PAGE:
Czech Foundation against Corruption: Vote-buying has begun
Purely by accident, I ran into two homeless people sitting on a bench who were very grateful for the twenty crowns I gave them. After conversing for some time, they admitted that they are usually exploited during elections here, as it is impossible for them to refuse an offer of CZK 500 for their vote.
Sometimes they didn't even know who they were voting for. They are aware that they are on the wrong side, not the right one, when they do this, but at the same time they explained that they were succumbing to the pressure of a much greater force in doing so.
These homeless people discussed the issue with me with surprising humility and sincerity. They insist that they don't have the courage or the strength to stand up to the local thieves involved.
Various systems of vote-buying differ, but they have one basic thing in common - they are an aggressive attack on one of the most fundamental rights of every citizen, the freedom to vote in elections. On 18 January 2011, the Czech Constitutional Court announced a finding in which it stated that it is completely unacceptable for elections to be conceived of as a "market and trade system" and further noted that such a concept of elections is "an extreme and gross violation of the principles of the rule of law in a democracy."
Sometimes the political party concerned does practically no campaigning whatsoever, is completely discredited, and its results are almost exclusively dependent on vote-buying. At other times this is an auxiliary activity, in practically every election, during which an already-established vote-buying system is taken advantage of.
Organized crime groups ensure thousands or even tens of thousands of votes for those interested (the local thieves). Those votes will be cast for the party that offers the most money for them.
The principle is simple. Of course, creating such a system in the first place is not easy - and as a result, it is key for vote-buyers to develop lists of voters who are willing to sell their votes and will be completely loyal to them.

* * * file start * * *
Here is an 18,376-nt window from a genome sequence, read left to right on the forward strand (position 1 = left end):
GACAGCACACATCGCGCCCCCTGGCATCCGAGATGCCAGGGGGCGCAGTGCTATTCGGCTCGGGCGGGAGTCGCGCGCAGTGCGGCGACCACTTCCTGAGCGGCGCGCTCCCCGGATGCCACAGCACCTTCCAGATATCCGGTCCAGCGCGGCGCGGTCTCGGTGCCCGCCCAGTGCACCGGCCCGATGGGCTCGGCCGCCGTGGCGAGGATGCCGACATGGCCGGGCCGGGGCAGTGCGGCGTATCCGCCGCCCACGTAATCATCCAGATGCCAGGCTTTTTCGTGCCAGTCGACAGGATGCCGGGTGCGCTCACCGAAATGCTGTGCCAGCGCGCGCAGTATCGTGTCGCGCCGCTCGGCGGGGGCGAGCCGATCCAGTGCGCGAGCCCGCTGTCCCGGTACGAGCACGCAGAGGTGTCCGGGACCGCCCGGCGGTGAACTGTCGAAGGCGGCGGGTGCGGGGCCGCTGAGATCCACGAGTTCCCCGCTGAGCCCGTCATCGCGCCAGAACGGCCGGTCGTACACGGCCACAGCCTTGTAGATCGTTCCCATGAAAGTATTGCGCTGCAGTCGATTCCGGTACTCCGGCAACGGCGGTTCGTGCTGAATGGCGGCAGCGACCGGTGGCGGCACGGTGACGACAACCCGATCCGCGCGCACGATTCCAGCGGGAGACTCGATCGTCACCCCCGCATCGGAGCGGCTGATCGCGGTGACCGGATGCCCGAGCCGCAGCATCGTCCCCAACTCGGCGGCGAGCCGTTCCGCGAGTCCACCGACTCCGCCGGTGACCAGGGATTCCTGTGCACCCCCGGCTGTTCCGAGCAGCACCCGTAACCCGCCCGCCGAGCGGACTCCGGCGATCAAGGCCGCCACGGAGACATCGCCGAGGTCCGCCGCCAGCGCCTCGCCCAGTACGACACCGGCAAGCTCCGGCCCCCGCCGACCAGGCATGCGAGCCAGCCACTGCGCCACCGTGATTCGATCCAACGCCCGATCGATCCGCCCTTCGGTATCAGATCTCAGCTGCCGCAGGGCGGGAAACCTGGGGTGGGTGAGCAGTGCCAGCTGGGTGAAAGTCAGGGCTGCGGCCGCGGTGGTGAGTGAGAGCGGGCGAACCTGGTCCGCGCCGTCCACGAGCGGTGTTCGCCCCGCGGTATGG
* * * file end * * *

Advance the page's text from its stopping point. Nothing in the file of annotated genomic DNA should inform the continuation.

The example of the two homeless people above is, understandably, a certain extreme case that most vote-buyers don't favor. The classic model of vote-buying is introduced into excluded localities or housing estates where whole families sell their votes en masse.
If a political party, during its campaign, offers prospective voters some free goulash, raffle tickets, vouchers or any other gifts, that is not considered "electoral corruption", even though such activities can sometimes seem extremely unethical. During illegal vote-buying, the payments are made not only directly in money, but votes can also be exchanged for packs of cigarettes or a sack of potatoes; the basic difference between vote-buying and "gifts" is that a vote that is bought must be cast for a specific candidate or party in order to receive payment.
The Foundation against Corruption is collaborating with the Naši politiky (Our Politicians), Oživení (Renewal) and Transparency International civic associations in monitoring this year's elections. Should you observe anything suspicious indicating that the elections are being manipulated, don't hesitate to contact us.
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